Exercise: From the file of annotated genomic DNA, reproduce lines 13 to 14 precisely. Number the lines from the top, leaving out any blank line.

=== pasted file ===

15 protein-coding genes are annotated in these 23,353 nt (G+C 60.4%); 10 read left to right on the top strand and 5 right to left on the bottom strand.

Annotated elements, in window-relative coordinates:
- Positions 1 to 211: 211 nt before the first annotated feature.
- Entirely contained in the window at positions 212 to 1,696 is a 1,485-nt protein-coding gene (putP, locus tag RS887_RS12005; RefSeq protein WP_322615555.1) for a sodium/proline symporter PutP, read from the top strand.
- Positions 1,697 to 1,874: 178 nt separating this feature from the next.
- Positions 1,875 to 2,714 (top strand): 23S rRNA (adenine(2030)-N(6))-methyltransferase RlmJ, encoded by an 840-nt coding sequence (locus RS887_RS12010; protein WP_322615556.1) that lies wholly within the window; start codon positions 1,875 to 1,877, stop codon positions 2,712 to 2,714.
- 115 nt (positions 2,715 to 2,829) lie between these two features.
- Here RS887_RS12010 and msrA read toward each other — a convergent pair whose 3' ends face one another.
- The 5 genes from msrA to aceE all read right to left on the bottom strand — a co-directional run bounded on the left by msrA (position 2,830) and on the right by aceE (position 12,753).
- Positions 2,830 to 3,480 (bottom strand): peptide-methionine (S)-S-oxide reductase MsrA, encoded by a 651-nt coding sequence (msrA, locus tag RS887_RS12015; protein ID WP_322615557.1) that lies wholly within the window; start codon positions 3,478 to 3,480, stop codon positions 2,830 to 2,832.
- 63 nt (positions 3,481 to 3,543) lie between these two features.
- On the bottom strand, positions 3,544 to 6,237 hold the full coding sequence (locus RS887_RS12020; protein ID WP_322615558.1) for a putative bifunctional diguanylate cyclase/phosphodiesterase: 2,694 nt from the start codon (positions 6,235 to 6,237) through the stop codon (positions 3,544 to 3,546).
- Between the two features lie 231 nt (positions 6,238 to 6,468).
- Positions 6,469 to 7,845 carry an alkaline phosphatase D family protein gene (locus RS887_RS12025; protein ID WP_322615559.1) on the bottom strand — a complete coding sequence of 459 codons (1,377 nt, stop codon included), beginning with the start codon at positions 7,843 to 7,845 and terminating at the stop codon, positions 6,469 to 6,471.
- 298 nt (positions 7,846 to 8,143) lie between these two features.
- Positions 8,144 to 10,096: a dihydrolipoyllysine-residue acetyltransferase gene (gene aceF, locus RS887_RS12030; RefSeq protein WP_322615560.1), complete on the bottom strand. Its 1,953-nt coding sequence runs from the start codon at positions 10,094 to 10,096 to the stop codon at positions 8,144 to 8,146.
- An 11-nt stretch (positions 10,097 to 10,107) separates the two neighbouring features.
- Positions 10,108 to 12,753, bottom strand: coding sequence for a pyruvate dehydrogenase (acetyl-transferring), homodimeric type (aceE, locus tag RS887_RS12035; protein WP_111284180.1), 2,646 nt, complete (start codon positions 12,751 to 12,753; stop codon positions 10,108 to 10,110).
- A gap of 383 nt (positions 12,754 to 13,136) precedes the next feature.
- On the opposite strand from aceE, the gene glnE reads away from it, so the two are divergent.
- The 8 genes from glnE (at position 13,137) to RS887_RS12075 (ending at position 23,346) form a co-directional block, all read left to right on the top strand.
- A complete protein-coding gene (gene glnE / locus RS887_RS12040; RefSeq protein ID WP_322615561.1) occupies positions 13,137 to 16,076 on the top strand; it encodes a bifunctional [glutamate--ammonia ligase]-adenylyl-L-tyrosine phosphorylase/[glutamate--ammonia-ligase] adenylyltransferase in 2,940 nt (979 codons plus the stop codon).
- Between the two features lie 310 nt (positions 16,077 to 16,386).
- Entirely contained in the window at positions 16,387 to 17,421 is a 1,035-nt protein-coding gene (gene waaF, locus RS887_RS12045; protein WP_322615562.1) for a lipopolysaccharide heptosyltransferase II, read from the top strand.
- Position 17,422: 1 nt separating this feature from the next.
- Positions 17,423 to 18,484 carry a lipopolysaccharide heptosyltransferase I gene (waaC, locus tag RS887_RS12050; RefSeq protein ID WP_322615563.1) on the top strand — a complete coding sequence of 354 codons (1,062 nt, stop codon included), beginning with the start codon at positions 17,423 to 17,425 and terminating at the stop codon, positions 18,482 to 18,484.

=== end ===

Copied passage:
- Between the two features lie 231 nt (positions 6,238 to 6,468).
- Positions 6,469 to 7,845 carry an alkaline phosphatase D family protein gene (locus RS887_RS12025; protein ID WP_322615559.1) on the bottom strand — a complete coding sequence of 459 codons (1,377 nt, stop codon included), beginning with the start codon at positions 7,843 to 7,845 and terminating at the stop codon, positions 6,469 to 6,471.